What every best Laptops has:
- At least 2 GB of RAM.
- A minimum screen resolution of 1,366 by 768 pixels.
- A comfortable keyboard and touchpad.
The 2016 version of the Dell XPS 13 breaks from the pack with a near-edge-to-edge Infinity display that fits a 13-inch screen into a laptop sized similarly to an 11-inch model. This Dell laptop is available in a variety of stock and customizable configurations ranging from a non-touch, Core i3 model that's ideal as a budget choice for school and home, to Core i7-driven high-resolution touch versions that can handle anything up to hard-core gaming. Road warriors will appreciate the near 12-hours of battery life that the non-touch versions reached in some tests. The Dell XPS 13 gets great reviews from nearly every expert that's tested it.
Even if a laptop is a great performer in every other way, modern, high-end games can make most buckle, slowing them to a crawl at all but the lowest graphics settings. The Razer Blade isn't most laptops, however. Its current-generation Core i7 processor and near-top-end NVIDIA GeForce GTX 970M graphics deliver terrific gaming performance at full HD resolutions, even with the toughest titles, and its QHD screen can come fully into its own on less demanding games and videos. It's also got the chops to perform admirably as a work computer for graphics pros. The price is nice for a competent gaming ultraportable laptop, too.
For good, everyday performance in a super-cheap Windows laptop, it's hard to find fault with the Asus VivoBook E403SA. The premium brushed aluminum finish, Ultrabook profile (both thin and light), and solid build quality is more in line with what you would expect in a laptop costing twice as much, or more. It's not a performance power house, and users bring up some addressable faults, but it will more than do for basic computing -- web surfing, document creation, video watching -- the sorts of things most people use a computer for on a daily basis. The full HD screen at this price point is a welcome feature.Buy for $389.90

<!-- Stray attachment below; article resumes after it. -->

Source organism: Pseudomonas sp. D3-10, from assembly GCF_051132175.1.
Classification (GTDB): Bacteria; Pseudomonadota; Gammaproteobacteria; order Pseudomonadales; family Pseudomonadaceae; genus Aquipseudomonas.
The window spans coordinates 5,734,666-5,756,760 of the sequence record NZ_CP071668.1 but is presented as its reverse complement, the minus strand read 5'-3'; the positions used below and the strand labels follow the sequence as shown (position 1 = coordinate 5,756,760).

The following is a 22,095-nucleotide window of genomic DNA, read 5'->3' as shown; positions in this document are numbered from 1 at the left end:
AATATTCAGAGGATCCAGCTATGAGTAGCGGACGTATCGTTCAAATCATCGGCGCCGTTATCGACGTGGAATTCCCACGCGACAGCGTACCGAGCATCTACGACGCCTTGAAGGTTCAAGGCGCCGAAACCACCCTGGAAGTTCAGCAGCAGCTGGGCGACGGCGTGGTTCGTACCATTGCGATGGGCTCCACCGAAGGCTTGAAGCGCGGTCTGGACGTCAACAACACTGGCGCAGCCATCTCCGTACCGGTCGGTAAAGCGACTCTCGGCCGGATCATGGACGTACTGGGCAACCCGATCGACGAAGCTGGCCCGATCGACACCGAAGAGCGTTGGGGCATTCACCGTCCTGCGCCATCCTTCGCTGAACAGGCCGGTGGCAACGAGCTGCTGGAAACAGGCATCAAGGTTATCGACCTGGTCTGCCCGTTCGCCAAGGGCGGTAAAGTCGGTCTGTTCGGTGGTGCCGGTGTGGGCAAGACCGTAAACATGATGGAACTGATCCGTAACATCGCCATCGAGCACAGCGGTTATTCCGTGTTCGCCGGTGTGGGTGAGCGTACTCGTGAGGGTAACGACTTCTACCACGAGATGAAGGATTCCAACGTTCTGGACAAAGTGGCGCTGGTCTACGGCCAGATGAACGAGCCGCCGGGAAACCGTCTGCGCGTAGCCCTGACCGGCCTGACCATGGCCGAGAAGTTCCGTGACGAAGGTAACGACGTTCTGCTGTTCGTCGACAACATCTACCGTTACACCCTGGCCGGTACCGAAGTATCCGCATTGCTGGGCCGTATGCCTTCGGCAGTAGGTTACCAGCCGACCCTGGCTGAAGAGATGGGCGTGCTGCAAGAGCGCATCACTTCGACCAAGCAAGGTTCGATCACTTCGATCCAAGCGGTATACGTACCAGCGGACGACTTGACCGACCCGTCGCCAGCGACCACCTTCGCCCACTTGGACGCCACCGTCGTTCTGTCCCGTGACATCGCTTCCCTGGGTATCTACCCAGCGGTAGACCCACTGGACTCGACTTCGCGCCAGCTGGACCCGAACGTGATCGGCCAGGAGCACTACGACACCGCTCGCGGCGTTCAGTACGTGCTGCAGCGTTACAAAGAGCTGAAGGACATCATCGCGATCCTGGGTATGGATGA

The ultra-cheap Asus Chromebook Flip gets that way by ditching Windows. Instead, you do almost everything in the cloud via Google Chrome, and as of June 2016, apps from the full Google Play Android store (and the Flip is one of the first Chromebooks to gain that feature). This convertible laptop's screen flips around to form a fully functional touch-enabled slate. The build quality is excellent, with an aluminum chassis rather than cheaper plastic. Performance isn't a powerhouse, but is on the right side of more than good enough as long as you don't go crazy with open browser windows. Android functionality is surprisingly good, too.
If you love the price of a Chromebook and can live with its modest performance, but hate being tied to Google's ecosystem for all your apps, the Windows-based Lenovo Ideapad 100S could be just the ticket. The Ideapad runs the full Windows operating system -- you even get a full year of Microsoft Office and 1 TB of cloud storage, a $70 value. While it's not a computing powerhouse, the laptop is more than powerful enough for the types of low-impact tasks most home users typically do. The case is colorful (red, white or blue, depending on where you buy it), and the system is well built. Value is unmatched.
The 12-inch Apple MacBook has supplanted the long loved MacBook Air as the lightest and thinnest Apple laptop you can buy. Performance is excellent, even though it's handicapped slightly by a power-conserving processor that trades a little computer horsepower for near epic battery endurance. The Retina display is as gorgeous as ever, and user ergonomics are well regarded by most reviewers. If there's a gripe, it's that the limited connectivity (just a single USB-C port) that peeved some last year remains unchanged. Its position as the best Apple laptop might also be challenged when the 2016 Apple MacBook Pro finally debuts later this year.Buy for $1,149.00